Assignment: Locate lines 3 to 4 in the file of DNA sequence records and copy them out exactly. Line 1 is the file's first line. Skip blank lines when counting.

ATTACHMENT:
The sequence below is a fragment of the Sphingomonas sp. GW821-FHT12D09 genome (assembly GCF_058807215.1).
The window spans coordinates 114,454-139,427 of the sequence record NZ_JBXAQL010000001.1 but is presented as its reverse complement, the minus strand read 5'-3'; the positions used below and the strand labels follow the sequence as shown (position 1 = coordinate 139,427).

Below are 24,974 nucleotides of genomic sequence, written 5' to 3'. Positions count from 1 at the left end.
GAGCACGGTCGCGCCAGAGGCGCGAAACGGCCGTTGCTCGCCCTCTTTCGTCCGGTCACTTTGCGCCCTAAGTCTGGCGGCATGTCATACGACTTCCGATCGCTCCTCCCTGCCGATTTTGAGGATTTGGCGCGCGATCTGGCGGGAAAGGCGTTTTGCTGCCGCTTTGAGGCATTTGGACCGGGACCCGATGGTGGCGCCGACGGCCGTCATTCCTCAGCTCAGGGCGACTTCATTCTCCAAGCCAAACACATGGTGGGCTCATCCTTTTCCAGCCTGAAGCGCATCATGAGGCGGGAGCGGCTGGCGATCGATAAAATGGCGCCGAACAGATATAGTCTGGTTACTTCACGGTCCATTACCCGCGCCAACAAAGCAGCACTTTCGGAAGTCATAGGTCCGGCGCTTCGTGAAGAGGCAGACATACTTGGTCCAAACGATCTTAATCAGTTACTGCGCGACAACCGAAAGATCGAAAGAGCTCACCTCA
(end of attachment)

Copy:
Below are 24,974 nucleotides of genomic sequence, written 5' to 3'. Positions count from 1 at the left end.
GAGCACGGTCGCGCCAGAGGCGCGAAACGGCCGTTGCTCGCCCTCTTTCGTCCGGTCACTTTGCGCCCTAAGTCTGGCGGCATGTCATACGACTTCCGATCGCTCCTCCCTGCCGATTTTGAGGATTTGGCGCGCGATCTGGCGGGAAAGGCGTTTTGCTGCCGCTTTGAGGCATTTGGACCGGGACCCGATGGTGGCGCCGACGGCCGTCATTCCTCAGCTCAGGGCGACTTCATTCTCCAAGCCAAACACATGGTGGGCTCATCCTTTTCCAGCCTGAAGCGCATCATGAGGCGGGAGCGGCTGGCGATCGATAAAATGGCGCCGAACAGATATAGTCTGGTTACTTCACGGTCCATTACCCGCGCCAACAAAGCAGCACTTTCGGAAGTCATAGGTCCGGCGCTTCGTGAAGAGGCAGACATACTTGGTCCAAACGATCTTAATCAGTTACTGCGCGACAACCGAAAGATCGAAAGAGCTCACCTCA